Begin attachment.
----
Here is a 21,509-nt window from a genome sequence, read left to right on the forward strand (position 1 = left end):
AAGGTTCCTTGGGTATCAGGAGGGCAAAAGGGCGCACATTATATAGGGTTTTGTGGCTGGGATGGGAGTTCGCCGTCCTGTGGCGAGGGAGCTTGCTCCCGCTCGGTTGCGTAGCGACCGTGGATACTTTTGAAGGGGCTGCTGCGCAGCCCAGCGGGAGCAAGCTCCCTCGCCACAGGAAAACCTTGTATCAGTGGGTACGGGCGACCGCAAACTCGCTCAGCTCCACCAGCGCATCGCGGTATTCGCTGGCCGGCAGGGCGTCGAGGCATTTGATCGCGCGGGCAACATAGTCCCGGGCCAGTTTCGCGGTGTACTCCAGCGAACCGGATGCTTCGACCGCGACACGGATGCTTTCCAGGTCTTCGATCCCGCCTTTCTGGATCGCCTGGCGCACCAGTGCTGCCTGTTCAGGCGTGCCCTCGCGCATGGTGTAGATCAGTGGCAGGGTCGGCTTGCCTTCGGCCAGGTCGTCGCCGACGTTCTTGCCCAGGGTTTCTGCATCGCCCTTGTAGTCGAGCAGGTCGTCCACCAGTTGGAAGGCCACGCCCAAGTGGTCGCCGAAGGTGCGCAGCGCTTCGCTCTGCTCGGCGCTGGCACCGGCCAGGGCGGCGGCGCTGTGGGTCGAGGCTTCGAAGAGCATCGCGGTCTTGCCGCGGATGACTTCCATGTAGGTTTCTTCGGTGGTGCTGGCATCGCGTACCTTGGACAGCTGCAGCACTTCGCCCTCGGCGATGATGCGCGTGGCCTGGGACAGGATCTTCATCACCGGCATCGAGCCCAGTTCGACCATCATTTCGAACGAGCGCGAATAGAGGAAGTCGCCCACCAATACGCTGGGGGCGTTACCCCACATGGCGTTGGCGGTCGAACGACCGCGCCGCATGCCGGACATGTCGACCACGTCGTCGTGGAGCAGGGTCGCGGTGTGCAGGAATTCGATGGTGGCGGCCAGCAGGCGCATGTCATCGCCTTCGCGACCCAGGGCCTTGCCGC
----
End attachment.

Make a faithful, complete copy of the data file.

Here is a 21,509-nt window from a genome sequence, read left to right on the forward strand (position 1 = left end):
AAGGTTCCTTGGGTATCAGGAGGGCAAAAGGGCGCACATTATATAGGGTTTTGTGGCTGGGATGGGAGTTCGCCGTCCTGTGGCGAGGGAGCTTGCTCCCGCTCGGTTGCGTAGCGACCGTGGATACTTTTGAAGGGGCTGCTGCGCAGCCCAGCGGGAGCAAGCTCCCTCGCCACAGGAAAACCTTGTATCAGTGGGTACGGGCGACCGCAAACTCGCTCAGCTCCACCAGCGCATCGCGGTATTCGCTGGCCGGCAGGGCGTCGAGGCATTTGATCGCGCGGGCAACATAGTCCCGGGCCAGTTTCGCGGTGTACTCCAGCGAACCGGATGCTTCGACCGCGACACGGATGCTTTCCAGGTCTTCGATCCCGCCTTTCTGGATCGCCTGGCGCACCAGTGCTGCCTGTTCAGGCGTGCCCTCGCGCATGGTGTAGATCAGTGGCAGGGTCGGCTTGCCTTCGGCCAGGTCGTCGCCGACGTTCTTGCCCAGGGTTTCTGCATCGCCCTTGTAGTCGAGCAGGTCGTCCACCAGTTGGAAGGCCACGCCCAAGTGGTCGCCGAAGGTGCGCAGCGCTTCGCTCTGCTCGGCGCTGGCACCGGCCAGGGCGGCGGCGCTGTGGGTCGAGGCTTCGAAGAGCATCGCGGTCTTGCCGCGGATGACTTCCATGTAGGTTTCTTCGGTGGTGCTGGCATCGCGTACCTTGGACAGCTGCAGCACTTCGCCCTCGGCGATGATGCGCGTGGCCTGGGACAGGATCTTCATCACCGGCATCGAGCCCAGTTCGACCATCATTTCGAACGAGCGCGAATAGAGGAAGTCGCCCACCAATACGCTGGGGGCGTTACCCCACATGGCGTTGGCGGTCGAACGACCGCGCCGCATGCCGGACATGTCGACCACGTCGTCGTGGAGCAGGGTCGCGGTGTGCAGGAATTCGATGGTGGCGGCCAGCAGGCGCATGTCATCGCCTTCGCGACCCAGGGCCTTGCCGC